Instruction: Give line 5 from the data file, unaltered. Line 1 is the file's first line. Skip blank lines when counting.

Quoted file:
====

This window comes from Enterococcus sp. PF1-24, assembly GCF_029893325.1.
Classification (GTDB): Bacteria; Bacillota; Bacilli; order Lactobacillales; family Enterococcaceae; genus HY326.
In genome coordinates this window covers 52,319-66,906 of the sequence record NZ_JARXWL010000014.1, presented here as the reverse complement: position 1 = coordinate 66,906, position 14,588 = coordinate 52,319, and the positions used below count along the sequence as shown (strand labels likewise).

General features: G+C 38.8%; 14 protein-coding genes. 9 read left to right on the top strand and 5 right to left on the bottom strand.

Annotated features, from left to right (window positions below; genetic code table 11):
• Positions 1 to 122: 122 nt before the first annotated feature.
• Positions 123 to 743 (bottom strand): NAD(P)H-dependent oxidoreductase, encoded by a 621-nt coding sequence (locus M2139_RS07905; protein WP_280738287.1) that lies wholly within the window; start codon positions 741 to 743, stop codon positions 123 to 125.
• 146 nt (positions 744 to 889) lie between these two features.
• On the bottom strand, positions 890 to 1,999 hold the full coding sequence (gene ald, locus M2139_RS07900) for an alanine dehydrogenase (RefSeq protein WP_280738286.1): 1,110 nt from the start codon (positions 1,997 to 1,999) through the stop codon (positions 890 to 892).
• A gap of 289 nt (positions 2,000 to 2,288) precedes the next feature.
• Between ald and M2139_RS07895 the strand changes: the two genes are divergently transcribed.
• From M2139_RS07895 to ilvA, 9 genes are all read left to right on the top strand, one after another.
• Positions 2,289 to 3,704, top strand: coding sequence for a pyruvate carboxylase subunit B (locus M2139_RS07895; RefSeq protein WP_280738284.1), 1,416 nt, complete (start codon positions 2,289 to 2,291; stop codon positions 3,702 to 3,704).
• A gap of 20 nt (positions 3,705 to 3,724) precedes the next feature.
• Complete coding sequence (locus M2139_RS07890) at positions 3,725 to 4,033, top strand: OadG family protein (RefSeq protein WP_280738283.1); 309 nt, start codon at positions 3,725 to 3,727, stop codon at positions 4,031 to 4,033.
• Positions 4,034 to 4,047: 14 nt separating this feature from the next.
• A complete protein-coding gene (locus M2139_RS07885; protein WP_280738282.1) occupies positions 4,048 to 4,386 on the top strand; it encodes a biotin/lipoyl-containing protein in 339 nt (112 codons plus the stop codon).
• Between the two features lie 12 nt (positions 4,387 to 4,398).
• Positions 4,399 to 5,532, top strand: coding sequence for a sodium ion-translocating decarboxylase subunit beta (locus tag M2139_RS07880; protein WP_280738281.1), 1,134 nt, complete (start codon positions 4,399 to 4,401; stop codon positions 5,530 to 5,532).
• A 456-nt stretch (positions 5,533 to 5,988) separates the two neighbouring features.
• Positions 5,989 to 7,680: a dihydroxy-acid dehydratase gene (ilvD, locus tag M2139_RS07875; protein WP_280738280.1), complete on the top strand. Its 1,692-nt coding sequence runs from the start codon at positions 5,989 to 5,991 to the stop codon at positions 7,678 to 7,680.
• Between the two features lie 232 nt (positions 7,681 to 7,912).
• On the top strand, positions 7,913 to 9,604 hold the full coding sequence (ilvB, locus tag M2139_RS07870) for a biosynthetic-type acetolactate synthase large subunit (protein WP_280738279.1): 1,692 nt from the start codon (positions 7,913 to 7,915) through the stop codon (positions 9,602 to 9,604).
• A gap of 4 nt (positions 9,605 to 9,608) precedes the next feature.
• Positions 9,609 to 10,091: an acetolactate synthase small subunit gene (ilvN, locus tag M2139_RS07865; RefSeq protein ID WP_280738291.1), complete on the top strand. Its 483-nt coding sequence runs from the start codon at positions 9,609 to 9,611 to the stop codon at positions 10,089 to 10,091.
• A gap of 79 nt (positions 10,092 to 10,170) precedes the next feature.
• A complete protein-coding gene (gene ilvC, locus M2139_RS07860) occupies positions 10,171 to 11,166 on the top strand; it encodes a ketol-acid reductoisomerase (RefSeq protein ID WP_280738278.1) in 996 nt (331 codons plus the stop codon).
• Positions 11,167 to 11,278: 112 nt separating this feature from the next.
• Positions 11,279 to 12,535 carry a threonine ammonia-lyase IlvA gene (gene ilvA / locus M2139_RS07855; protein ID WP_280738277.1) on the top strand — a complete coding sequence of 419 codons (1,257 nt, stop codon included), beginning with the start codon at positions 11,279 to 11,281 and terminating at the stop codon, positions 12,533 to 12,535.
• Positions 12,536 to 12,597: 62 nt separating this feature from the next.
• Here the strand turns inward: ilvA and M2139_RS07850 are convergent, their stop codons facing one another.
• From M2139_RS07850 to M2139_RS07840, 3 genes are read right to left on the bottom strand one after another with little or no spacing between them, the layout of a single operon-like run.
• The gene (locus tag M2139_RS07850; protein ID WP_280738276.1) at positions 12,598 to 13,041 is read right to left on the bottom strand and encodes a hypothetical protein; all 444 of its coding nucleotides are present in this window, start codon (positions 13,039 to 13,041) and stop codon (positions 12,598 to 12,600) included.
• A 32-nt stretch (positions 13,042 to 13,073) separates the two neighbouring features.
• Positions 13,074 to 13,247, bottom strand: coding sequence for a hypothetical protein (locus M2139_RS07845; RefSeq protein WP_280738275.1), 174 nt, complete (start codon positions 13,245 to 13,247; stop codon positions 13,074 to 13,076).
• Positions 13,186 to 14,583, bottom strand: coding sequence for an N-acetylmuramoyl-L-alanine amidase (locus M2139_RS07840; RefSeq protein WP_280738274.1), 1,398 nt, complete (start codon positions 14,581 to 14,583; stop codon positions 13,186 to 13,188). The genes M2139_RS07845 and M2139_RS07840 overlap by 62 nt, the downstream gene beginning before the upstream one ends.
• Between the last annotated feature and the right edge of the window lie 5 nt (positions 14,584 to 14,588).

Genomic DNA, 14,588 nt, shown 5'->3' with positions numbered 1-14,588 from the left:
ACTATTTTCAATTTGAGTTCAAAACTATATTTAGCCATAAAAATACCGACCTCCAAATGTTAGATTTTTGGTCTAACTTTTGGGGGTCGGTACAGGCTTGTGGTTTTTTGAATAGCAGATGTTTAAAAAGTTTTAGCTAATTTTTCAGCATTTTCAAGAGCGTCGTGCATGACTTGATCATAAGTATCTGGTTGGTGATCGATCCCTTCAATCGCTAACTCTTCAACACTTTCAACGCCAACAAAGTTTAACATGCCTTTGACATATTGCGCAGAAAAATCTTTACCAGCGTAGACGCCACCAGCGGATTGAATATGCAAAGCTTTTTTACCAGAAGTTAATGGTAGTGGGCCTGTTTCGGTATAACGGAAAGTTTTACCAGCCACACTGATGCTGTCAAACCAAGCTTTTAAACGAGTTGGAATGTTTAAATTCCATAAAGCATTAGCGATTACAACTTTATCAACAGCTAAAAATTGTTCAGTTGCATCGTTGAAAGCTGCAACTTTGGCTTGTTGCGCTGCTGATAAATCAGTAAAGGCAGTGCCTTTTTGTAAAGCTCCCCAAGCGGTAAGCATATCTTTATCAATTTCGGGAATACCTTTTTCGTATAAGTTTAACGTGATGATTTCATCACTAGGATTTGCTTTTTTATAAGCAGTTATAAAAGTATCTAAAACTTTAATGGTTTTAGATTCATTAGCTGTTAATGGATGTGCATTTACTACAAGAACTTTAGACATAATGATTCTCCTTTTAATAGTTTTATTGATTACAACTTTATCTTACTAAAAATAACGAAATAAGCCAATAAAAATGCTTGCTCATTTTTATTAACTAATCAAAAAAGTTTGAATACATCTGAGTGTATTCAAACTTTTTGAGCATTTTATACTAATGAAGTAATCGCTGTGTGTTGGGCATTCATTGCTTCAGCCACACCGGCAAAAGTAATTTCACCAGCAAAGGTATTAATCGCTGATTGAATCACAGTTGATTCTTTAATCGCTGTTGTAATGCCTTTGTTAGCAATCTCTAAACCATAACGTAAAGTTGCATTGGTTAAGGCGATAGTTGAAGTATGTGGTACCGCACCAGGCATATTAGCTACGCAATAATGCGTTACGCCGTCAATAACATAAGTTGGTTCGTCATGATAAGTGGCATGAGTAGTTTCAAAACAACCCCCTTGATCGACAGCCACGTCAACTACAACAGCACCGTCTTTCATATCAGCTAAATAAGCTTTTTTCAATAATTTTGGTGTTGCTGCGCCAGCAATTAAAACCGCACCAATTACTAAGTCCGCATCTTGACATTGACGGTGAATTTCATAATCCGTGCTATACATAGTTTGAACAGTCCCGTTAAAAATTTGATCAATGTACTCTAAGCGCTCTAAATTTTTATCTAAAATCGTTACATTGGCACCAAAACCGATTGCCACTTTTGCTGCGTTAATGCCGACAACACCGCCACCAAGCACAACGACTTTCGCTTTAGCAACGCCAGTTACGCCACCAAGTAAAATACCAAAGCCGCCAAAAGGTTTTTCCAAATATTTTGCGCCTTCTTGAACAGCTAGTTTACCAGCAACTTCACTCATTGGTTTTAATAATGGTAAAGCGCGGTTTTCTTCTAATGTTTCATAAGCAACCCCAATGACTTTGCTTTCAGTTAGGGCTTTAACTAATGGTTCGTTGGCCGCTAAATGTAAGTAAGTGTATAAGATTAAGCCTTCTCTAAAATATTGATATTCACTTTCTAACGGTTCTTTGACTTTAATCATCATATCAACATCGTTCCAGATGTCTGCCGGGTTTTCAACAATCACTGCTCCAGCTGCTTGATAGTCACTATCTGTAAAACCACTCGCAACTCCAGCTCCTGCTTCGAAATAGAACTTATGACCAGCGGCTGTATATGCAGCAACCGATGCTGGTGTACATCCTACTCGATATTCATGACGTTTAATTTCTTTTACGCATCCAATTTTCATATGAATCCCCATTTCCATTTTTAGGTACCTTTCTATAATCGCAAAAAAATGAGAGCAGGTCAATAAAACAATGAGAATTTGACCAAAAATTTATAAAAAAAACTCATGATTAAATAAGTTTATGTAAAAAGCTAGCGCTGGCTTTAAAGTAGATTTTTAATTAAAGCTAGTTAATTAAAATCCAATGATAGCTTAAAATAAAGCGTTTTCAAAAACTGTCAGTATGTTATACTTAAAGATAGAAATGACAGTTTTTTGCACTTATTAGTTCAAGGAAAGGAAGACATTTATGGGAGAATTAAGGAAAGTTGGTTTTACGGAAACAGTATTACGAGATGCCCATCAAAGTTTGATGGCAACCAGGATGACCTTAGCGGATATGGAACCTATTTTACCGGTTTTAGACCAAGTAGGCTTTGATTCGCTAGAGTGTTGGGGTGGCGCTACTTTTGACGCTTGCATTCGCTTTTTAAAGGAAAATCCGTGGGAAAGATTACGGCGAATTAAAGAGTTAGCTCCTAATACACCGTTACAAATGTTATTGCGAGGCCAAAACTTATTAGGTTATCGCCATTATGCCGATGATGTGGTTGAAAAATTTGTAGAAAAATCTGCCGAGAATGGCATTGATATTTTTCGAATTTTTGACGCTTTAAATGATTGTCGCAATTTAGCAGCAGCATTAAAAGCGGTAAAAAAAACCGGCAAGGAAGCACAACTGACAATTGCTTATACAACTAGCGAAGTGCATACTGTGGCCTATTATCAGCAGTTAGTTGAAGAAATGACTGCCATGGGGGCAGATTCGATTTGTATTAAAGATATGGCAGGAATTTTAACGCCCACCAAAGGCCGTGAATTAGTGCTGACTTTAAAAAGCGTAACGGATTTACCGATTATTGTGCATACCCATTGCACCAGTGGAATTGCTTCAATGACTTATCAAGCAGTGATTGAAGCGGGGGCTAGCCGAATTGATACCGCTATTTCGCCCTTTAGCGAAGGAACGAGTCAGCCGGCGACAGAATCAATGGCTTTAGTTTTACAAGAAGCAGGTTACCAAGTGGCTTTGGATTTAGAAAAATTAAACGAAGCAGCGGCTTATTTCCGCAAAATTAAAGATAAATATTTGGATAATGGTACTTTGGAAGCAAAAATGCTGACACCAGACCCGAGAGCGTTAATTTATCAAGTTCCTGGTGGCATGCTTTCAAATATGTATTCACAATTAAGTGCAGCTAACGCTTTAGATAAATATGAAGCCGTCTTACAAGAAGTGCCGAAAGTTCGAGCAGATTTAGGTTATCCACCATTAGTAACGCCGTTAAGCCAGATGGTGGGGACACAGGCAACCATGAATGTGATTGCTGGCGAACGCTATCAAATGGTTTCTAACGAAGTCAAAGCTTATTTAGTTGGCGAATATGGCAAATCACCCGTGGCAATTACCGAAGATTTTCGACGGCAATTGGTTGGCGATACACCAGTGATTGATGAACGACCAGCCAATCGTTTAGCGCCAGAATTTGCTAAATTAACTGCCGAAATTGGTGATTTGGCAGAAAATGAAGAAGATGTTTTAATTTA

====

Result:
Annotated features, from left to right (window positions below; genetic code table 11):